Given risk-on and risk-off mood swings, the best forex barometer may be the euro as the stops at 1.1...
Keep It Short-Term for Now
09/22/2006 12:00 am EST
Vanguard expert Dan Wiener analyzes the bond market in light of the uncertainty regarding the Federal Reserve's next rate movements, and suggests that investors keep their dollars close by taking profits in long-term bonds and investing now in short-term funds.
"The round-trip that bonds have made over the past few months has been remarkable. The yield on the ten-year Treasury bond, which climbed to 5.25% just two months ago, dropped below 4.75% in August. Long-Term Treasury, down 5.4% for the year at the end of May, has now erased virtually all of its losses for the year. I don't believe this will last, and if you've been waiting for a good exit point from the bond market, this might be it.
"Yields have been sliding back down as bond prices have rallied on expectations that the Federal Reserve is either finished or nearly finished hiking interest rates, and inflation appears to be under control. The latest Producer Price Index and Consumer Price Index numbers have showed a slowing in the pace of inflation's advance. Bond investors have gotten a little ahead of themselves given inflation remains above the Fed's comfort zone. As bond prices have risen, they've driven the yield on the ten-year Treasury as low as 4.72%. The Treasury bond's yield at month-end was 4.73%.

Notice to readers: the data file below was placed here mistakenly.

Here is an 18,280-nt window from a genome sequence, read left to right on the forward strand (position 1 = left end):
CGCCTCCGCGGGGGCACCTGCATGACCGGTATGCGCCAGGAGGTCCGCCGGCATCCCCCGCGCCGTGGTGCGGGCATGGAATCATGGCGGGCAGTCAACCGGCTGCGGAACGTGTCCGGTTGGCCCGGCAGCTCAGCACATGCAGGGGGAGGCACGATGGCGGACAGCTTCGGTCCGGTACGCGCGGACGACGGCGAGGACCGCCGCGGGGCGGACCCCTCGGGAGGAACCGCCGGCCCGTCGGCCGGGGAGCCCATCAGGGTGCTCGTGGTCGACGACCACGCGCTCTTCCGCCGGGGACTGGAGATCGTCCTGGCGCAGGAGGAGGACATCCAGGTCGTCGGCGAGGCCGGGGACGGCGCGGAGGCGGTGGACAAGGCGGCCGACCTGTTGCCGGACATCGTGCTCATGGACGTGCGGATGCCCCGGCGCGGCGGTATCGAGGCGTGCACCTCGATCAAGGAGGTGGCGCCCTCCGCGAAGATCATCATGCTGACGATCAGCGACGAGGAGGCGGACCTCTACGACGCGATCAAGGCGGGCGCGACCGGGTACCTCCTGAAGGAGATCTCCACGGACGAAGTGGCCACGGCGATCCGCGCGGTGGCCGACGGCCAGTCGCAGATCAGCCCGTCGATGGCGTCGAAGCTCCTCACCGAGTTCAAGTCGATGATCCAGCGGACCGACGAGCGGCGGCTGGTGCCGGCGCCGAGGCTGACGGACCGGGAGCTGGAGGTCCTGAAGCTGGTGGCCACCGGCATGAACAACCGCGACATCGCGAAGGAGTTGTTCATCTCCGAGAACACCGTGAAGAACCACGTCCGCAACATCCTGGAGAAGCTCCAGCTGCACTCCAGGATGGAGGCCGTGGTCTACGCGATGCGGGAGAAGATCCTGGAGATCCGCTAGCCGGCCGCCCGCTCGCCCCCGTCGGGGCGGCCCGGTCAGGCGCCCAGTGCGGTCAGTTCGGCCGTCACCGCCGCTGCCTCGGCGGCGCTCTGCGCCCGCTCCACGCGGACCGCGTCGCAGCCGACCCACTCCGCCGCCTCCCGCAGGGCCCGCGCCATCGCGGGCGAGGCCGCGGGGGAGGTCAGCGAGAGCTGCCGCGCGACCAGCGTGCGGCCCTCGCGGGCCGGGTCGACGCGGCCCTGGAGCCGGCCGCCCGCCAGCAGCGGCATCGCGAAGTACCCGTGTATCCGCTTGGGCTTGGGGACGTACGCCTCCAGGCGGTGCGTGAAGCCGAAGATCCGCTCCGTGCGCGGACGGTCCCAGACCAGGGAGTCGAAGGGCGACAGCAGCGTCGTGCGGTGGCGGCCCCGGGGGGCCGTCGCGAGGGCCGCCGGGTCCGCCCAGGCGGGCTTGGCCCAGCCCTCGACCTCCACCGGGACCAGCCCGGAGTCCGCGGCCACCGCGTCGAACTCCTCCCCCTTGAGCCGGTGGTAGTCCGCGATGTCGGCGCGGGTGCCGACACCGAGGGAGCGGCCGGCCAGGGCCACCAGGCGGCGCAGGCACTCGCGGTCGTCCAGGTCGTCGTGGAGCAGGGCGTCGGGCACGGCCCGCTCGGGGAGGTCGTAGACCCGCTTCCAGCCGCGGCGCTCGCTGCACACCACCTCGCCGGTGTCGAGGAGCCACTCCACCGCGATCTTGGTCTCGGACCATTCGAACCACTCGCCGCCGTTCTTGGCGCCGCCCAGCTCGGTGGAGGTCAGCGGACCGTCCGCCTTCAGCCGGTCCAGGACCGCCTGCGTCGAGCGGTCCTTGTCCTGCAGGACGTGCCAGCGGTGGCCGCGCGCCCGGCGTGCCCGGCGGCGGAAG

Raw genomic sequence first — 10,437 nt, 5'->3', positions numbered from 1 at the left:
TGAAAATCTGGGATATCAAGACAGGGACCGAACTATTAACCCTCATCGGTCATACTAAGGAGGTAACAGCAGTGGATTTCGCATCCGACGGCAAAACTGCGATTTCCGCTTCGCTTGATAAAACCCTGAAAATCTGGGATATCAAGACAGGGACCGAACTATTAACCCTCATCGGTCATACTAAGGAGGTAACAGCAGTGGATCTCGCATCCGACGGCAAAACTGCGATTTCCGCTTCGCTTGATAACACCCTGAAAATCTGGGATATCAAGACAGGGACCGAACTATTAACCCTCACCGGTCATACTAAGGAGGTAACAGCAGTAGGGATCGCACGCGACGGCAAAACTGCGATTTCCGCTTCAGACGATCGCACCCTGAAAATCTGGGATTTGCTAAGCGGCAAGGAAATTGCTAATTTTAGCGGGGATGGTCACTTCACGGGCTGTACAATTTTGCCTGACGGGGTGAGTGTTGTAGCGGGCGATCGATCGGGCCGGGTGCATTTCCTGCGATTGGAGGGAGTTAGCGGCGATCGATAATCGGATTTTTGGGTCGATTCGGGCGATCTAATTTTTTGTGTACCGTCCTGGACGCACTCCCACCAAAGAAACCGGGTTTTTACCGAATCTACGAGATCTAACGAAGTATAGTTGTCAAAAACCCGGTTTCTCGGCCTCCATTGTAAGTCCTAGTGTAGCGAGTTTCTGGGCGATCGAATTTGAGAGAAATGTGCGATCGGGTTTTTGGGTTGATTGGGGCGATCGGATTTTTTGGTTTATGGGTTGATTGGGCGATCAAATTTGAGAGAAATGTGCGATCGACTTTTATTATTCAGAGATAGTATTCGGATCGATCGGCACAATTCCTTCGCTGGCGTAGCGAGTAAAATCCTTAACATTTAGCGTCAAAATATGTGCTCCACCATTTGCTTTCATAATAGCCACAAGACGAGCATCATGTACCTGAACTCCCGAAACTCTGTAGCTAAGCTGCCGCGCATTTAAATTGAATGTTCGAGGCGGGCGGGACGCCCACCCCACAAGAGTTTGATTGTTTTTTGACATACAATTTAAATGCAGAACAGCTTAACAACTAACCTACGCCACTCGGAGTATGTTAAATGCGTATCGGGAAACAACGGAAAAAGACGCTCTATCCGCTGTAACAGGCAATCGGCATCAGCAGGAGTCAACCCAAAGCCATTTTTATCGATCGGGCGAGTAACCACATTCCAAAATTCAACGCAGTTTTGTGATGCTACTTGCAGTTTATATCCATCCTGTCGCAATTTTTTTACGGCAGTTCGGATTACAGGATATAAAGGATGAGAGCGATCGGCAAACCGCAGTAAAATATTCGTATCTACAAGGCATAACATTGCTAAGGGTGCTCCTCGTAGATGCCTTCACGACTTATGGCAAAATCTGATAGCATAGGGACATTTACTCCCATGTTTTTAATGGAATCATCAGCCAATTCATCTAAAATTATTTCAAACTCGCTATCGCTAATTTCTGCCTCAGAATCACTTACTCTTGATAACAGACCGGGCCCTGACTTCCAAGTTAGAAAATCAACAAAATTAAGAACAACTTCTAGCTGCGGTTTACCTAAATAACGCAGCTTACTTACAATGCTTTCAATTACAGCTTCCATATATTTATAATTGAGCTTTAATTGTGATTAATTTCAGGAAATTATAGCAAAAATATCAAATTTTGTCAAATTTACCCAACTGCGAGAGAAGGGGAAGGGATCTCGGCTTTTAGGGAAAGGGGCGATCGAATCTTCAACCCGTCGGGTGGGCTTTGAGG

"Clearly, long-term funds like Long-Term Treasury, Long-Term Bond Index, and Long-Term Investment-Grade have had a nice rebound of late. Since hitting recent lows in late June, prices for the three funds have rallied anywhere from 4.9% to 5.6%. But I'm not convinced the Fed has slain the inflation beast at all, notwithstanding the recent PPI and CPI reports. Oil's fall near $70 per barrel didn't last long. And oil has been driving much of the inflation news (along with rent hikes, as consumers have turned to renting over buying). This means yields could go right back up, and prices down again, handing more losses to long-term bond investors who think they're now out of the woods.
"This is not the time to extend the duration of your portfolios by buying longer-term funds. The pain in the bond market is not over yet so I'd continue to stick with the safe and solid choices available among shorter-term funds like Short-Term Investment-Grade (VFSTX) , which currently yields 5.12%. And of course, cash remains a good, ultra-safe option with Prime Money Market (VMMXX) , yielding 5.11% at month-end. Why extend out to a fund like Long-Term Treasury, currently yielding 4.83%, when you can keep it a whole lot safer in short-term funds?"
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